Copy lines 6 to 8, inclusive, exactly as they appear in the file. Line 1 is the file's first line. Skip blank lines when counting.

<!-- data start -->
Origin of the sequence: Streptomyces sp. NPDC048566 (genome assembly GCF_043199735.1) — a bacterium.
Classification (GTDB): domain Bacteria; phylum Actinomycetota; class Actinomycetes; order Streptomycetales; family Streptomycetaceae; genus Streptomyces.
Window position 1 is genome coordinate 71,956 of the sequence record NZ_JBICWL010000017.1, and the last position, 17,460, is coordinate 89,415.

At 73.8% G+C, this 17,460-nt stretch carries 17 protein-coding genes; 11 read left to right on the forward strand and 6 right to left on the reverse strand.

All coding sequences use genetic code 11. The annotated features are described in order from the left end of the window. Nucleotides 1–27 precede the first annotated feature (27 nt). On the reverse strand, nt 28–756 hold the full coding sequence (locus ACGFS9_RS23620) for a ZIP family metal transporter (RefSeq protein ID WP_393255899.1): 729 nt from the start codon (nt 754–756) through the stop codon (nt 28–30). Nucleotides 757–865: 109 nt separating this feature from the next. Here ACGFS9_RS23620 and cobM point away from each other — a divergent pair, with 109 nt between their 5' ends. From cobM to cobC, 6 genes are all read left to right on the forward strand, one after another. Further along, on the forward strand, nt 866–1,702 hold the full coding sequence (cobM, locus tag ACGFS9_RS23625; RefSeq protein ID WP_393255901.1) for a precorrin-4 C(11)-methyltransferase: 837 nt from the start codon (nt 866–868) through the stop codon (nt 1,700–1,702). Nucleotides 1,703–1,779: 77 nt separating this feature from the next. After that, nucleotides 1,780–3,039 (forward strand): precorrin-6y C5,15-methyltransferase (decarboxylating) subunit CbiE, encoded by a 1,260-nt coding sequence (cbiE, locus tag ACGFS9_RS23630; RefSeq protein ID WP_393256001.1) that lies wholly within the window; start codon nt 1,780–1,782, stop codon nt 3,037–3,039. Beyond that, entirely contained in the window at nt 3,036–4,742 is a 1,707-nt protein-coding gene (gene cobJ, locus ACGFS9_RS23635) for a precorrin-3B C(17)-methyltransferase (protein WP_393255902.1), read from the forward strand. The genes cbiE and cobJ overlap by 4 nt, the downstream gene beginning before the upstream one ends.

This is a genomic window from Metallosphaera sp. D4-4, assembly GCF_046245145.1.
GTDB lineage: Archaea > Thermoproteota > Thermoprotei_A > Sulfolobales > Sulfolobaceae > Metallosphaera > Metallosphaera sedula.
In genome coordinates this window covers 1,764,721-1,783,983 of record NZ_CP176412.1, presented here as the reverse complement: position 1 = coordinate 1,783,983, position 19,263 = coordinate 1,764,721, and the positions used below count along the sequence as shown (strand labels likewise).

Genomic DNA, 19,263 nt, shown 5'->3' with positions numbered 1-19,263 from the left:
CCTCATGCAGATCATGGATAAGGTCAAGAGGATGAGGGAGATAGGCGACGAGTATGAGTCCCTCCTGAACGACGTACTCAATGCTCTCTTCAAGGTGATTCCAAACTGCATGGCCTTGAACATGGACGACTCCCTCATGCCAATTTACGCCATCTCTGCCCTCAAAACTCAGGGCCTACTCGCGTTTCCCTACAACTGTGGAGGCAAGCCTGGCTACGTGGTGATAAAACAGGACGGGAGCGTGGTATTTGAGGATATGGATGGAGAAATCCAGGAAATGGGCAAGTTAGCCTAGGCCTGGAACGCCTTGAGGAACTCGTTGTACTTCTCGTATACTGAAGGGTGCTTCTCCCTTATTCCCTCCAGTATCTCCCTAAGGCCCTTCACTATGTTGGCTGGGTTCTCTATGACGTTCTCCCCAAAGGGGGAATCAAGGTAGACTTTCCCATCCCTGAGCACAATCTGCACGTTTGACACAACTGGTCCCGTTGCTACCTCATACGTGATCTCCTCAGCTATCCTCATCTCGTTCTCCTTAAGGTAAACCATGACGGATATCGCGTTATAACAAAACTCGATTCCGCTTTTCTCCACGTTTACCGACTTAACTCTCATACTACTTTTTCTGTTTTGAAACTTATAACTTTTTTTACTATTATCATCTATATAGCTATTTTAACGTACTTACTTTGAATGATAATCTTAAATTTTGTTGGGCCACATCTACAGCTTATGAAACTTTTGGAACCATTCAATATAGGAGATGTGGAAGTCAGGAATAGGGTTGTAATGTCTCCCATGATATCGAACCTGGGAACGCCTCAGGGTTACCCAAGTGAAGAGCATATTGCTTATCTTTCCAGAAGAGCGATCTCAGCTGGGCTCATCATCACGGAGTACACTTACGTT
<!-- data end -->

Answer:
This is a genomic window from Metallosphaera sp. D4-4, assembly GCF_046245145.1.
GTDB lineage: Archaea > Thermoproteota > Thermoprotei_A > Sulfolobales > Sulfolobaceae > Metallosphaera > Metallosphaera sedula.
In genome coordinates this window covers 1,764,721-1,783,983 of record NZ_CP176412.1, presented here as the reverse complement: position 1 = coordinate 1,783,983, position 19,263 = coordinate 1,764,721, and the positions used below count along the sequence as shown (strand labels likewise).